Monday, July 15, 2013

A Ridiculous Level of Patience?

I wish I could apply the same level of balance to my life as I can to my music. I spent the past week prepping some tracks for recording. The first task is to get the drum tracks down by using a sketch track to follow; after that, I can go back and add the other instruments one at a time: bass, piano, keys, guitar, etc. Well, what I did, originally, didn't work; not well enough. No need to get into why -- it all needs to be redone.

And I'm okay with that. Perfectly content. Not the slightest bit of anger.

I've erased those numerous hours of work, already -- one push of the button. I'm okay with it because I can see it for what it is: a learning experience. What I did wasn't going to fit the bill. What I did was going to give me a substandard result.

The time was not wasted; it was used to figure out, for sure, what would not work. That's valuable. Back, as they say, to the old drawing board.

Maybe it is a result of a lifetime of watching this indefatigable old chap bounce back (often literally) time after time (this really is a must-watch):

Or, maybe it is a sense of the goal. When I am done recording music, I will have music. That music will be a permanent record of what I am capable of. It has to be right, regardless of tedium and repetition, because the audience will only hear a five minute piece and not the months of writing, arranging and recording that went into it.

While I have accepted the fact that I am not likely to ever be famous (and, really, I don't want to be) I still feel a strong drive to leave something behind when I turn in for the old dirt-nap; primarily, my music. I want my sons and, hopefully their sons and/or daughters to know who I was. I can't think of a better representation of the soul than one's music. So, I say again: it has to be right.

I imagine I shouldn't blame myself too much for not being able to be as patient with daily life. There's less spiritual satisfaction involved in painting the proverbial fence. If I have to repaint a fence, I'm going to be angry, because, in the end, I really don't care how that fence represents my painting abilities. While I might derive some pleasure from a job well done with the brush, when I am done painting it, I would regard doing it again as a complete waste of time. I think I am okay with that.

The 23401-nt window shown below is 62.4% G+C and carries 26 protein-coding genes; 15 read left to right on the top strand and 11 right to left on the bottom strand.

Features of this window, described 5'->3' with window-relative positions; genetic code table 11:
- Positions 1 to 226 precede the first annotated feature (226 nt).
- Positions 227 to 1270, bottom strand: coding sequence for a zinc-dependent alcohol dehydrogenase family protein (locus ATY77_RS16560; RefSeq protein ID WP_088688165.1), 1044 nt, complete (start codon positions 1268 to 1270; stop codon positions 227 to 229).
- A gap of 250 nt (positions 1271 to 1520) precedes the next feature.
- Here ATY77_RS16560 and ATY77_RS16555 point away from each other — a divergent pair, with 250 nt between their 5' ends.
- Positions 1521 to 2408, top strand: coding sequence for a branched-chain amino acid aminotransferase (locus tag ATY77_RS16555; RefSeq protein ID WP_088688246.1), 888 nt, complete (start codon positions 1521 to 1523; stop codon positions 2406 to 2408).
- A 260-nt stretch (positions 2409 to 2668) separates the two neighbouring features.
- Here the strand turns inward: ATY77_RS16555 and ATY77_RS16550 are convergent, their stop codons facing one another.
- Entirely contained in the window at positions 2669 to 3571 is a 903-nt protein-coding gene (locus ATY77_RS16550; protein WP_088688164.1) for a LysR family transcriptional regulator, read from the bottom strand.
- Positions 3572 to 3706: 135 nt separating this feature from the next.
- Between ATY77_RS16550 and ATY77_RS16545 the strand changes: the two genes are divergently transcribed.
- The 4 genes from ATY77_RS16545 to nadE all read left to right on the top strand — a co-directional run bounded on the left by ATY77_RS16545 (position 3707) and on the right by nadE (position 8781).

Well, armed with a new approach, I will start to record the sketch tracks again, one at a time instead of all-at-once. But before I record the drums (I haven't done live drums in my little studio yet) it's hours and days of setting up a microphone and hitting each drum, over and over, and recording and then moving the microphone an inch to see how it affects the sound, recording again, moving another inch, recording again and then doing the whole process for eight different microphones on six different drums and on the cymbals.

Then, I can go on to record the drums, in numerous takes and then listen to those numerous takes, over and over, to decide which one to use...

And I am excited about this. Call it a sickness. Or call it balance. Or, call it "pathetic" like I called the soccer ball juggler in my last post pathetic. Or, whatever.

(One thing I don't do by the way, is to digitally alter performances. What I record is what I record and, while I might pick an optimal take, everything one hears on one of my pieces is real performance -- which, I suppose, adds a little to the recording "tedium" but I hope it adds a lot to the honesty of the production.)

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